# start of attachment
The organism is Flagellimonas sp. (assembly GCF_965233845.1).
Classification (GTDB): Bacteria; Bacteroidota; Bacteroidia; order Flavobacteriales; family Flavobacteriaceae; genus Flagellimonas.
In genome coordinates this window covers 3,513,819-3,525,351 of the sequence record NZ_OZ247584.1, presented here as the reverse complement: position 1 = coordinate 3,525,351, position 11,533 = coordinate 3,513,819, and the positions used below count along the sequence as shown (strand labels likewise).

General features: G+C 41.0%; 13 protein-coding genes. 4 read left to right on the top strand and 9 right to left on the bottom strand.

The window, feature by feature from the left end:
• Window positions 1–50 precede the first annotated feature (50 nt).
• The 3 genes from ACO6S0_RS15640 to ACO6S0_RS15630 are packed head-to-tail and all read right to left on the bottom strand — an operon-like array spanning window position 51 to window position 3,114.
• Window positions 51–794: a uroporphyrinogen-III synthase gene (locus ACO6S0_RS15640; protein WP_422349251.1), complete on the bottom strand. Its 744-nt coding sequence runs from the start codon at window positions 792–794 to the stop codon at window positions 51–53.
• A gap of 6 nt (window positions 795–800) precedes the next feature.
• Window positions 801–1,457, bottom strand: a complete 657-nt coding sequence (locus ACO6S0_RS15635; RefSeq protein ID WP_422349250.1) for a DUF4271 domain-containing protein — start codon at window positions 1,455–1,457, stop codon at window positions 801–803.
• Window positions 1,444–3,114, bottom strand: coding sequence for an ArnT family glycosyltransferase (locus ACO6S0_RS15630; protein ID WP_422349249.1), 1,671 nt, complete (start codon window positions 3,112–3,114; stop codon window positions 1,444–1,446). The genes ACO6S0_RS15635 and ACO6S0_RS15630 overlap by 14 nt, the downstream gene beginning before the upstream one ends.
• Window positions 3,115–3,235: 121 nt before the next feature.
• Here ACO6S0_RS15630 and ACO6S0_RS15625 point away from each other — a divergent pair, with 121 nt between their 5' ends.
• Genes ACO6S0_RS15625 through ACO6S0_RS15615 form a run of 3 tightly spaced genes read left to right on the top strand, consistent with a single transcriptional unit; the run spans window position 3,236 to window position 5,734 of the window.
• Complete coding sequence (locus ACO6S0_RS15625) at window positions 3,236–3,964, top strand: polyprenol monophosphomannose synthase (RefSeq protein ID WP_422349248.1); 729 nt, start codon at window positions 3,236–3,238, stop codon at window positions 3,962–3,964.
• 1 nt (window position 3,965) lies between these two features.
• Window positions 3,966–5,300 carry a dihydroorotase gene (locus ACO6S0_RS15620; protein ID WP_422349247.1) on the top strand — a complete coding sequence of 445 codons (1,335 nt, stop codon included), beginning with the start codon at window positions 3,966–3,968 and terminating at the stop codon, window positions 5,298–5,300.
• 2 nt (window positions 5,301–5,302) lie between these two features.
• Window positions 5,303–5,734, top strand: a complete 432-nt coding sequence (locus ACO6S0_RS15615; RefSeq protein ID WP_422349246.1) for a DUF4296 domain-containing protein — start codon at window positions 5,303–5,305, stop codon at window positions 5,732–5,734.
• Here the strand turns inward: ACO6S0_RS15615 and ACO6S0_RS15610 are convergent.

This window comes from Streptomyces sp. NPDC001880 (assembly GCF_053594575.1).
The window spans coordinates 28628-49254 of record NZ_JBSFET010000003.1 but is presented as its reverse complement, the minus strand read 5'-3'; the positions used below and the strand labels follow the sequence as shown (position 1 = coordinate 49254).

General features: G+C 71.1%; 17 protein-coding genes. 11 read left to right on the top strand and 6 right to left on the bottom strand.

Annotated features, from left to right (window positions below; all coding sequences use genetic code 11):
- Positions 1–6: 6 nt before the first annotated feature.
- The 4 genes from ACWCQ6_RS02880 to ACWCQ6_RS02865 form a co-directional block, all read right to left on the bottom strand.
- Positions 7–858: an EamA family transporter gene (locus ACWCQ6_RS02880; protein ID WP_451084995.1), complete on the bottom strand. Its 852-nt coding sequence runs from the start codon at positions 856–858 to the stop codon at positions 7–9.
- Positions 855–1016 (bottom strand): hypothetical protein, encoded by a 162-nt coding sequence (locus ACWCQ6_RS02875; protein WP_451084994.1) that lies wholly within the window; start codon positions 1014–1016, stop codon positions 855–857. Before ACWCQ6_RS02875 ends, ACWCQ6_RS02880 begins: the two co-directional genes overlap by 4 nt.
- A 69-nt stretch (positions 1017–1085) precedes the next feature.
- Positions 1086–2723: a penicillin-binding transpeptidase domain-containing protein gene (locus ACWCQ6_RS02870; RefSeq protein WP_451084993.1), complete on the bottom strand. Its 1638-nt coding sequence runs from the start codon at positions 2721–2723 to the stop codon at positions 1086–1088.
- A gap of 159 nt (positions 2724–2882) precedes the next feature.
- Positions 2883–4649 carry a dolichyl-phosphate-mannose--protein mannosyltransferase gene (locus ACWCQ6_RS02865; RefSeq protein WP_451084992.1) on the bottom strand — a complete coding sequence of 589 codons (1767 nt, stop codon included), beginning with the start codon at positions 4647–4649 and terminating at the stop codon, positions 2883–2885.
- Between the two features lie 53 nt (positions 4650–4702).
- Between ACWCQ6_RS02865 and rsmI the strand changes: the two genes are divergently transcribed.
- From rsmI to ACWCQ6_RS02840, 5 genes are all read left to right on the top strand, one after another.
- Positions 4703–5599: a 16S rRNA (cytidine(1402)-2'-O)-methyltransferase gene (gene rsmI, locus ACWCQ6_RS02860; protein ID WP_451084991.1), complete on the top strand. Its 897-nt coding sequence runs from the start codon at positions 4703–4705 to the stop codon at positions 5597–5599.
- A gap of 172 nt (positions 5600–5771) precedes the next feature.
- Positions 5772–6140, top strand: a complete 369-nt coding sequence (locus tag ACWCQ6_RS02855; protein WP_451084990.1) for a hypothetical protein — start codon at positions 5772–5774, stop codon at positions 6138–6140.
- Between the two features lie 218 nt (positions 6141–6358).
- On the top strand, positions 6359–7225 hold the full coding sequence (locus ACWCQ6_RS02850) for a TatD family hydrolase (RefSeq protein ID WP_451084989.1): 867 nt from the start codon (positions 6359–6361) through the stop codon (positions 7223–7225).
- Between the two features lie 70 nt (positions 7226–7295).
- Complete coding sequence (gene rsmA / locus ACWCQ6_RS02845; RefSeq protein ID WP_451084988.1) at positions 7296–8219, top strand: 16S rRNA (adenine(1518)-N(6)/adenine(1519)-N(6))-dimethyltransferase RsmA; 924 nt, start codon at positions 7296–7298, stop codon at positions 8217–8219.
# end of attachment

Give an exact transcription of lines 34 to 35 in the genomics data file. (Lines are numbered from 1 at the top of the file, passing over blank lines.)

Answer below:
- Between ACWCQ6_RS02865 and rsmI the strand changes: the two genes are divergently transcribed.
- From rsmI to ACWCQ6_RS02840, 5 genes are all read left to right on the top strand, one after another.